“Everything happened behind closed doors, among people with cognitive disorders,” she says. “They are perfect victims, perfect witnesses for this type of establishment. They have no memories. They’re no longer sure. They’re lost. Their friends have gone.”
Arakelian’s latest suit was filed this week on behalf of Monette Hayoun, alleging manslaughter and endangerment in the March 26 death of her brother in the Amaraggi Residence in Paris.
The director at Amaraggi, reached by telephone, said she did not want to be quoted. The charitable foundation that manages the home did not respond to requests for comment from The Associated Press.
In emails to residents’ families, managers had acknowledged at least 19 deaths among its 80 residents in March and April. Meyer was among the first to go.
As a child, Meyer had contracted diphtheria and meningitis, and raging fevers damaged his brain. He had a knack for memory games and was able to recite family birthdates and phone numbers, but couldn’t alert people when he was thirsty or hungry. On the sliding scale used in France to measure dependency, Meyer was graded GIR 1, reserved for people in beds and wheelchairs who require continual care.
When Amaraggi closed its doors in March, Monette told her two other brothers that Meyer would not survive without his daily visits from two external assistants the family had hired to keep him fed, hydrated, clean and clothed. On March 10, one of the brothers, Robert Haiun, a doctor, wrote to the home’s managers, pleading for an exception to the no-visitors rule.
“The Amaraggi Residence is permanently under-staffed,” the brother wrote. “In this particularly delicate period, this under-staffing risks becoming worse as the workload increases for all the staff and residents become fragile. By taking away this help for lunch, the afternoon snack and the evening that we have put in place for Meyer, Amaraggi is shouldering a great responsibility that we cannot accept because this concerns our brother’s life.”
Meyer’s helpers tried gaining access in subsequent days, but were turned away, the family says.
In lockdown, only Robert was able to use his status as a doctor to visit Meyer, twice. The second visit filled him with despair: He felt Meyer had the same exhausted look as their mother when she died at age 105 in 2017.
Robert says the home’s doctor called the afternoon of Meyer’s death to say he suspected he was falling sick himself with COVID-19 and was leaving. But first, he promised to put Meyer on an intravenous drip because Robert was concerned his brother was too weak to eat or drink and was becoming dehydrated.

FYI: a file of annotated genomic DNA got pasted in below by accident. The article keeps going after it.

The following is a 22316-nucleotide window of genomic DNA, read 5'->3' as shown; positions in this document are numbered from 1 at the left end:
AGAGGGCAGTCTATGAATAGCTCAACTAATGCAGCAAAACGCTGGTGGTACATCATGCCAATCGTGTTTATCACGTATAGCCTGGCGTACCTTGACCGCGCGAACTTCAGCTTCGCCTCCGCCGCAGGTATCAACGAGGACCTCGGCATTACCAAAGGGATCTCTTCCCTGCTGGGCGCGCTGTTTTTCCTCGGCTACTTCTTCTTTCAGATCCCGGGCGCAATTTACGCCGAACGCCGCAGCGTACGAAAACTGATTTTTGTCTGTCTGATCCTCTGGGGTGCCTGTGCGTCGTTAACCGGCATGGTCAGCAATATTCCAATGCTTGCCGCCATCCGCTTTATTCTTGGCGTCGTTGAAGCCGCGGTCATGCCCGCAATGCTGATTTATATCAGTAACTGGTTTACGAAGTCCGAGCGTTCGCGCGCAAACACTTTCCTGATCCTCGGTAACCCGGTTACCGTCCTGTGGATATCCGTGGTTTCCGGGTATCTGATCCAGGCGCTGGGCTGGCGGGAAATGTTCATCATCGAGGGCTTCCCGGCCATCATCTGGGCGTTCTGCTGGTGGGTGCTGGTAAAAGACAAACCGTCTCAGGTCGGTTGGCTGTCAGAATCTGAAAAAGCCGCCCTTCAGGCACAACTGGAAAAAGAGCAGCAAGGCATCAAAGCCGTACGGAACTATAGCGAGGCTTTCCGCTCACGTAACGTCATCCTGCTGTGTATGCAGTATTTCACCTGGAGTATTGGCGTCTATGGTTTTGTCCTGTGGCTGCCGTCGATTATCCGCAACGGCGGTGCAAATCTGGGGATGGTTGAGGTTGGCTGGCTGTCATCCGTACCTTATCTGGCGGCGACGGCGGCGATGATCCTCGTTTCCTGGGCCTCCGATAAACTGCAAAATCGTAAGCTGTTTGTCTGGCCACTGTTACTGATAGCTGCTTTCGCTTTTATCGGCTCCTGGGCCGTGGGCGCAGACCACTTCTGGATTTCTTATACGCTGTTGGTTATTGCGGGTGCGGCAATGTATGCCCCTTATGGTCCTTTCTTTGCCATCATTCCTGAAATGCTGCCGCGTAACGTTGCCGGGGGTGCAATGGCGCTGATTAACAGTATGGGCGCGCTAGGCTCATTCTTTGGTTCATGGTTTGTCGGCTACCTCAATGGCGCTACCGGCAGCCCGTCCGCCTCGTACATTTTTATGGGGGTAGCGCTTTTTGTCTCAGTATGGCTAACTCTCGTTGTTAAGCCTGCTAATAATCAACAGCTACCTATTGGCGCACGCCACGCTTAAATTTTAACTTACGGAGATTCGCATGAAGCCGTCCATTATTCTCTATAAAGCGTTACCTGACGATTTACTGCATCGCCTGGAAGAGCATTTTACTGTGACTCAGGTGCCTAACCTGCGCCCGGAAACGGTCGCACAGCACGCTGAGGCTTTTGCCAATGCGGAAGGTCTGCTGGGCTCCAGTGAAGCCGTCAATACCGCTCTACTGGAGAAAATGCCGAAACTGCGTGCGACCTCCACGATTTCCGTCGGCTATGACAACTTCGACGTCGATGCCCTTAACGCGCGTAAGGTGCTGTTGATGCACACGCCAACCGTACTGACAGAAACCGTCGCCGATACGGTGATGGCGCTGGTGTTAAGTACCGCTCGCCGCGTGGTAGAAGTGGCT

About three hours later, the doctor called again: A nurse had found Meyer dead in his room.
Robert says that when he asked about the drip, “He told me, `I gave the order but I don’t know if it was done.’”
He is torn about taking legal action.
“It will be very difficult to prove that there was clear and flagrant neglect,” he says. “At best, we’ll prove negligence and what will that solve?”
Already, the difficulty of gaining information has evidenced itself: Only on May 4, after repeated pleas from relatives, did managers disclose that 19 residents had died, saying they previously withheld that information because “it appeared to us to be particularly worry-inducing and harmful to communicate this data to the families.”
The family of the 82-year-old Holocaust survivor who choked to death last September has chosen not to file suit, dissuaded by the prospect of taking on the home’s operator — the Casip-Cojasor Foundation, headed by Eric de Rothschild, a scion of Europe’s most famous banking dynasty.
The foundation has a long, proud history of assisting needy Jews, and Meyer Haiun’s parents were among those who benefited from its charity when they moved from Tunisia to France in the 1960s.
Philippe Chekroun, the son-in-law of the man who choked, said he felt it “would be pointless for just two or three of us to go up against a machine, a steamroller like the Casip.”
“How can you go to trial against people like that, knowing that the person who controls all this is the Rothschild family?” he said. He asked that his father-in-law’s name not be published.
But Monette Hayoun cannot let go: She feels she betrayed the promise she made to their mother that she would always protect her brother.
A week after Meyer’s death, the family received a brief email from Amaraggi’s chief nurse, saying: “He didn’t call out for anyone and didn’t leave a message.”
That was no comfort for his family: Meyer barely spoke, and he could not write.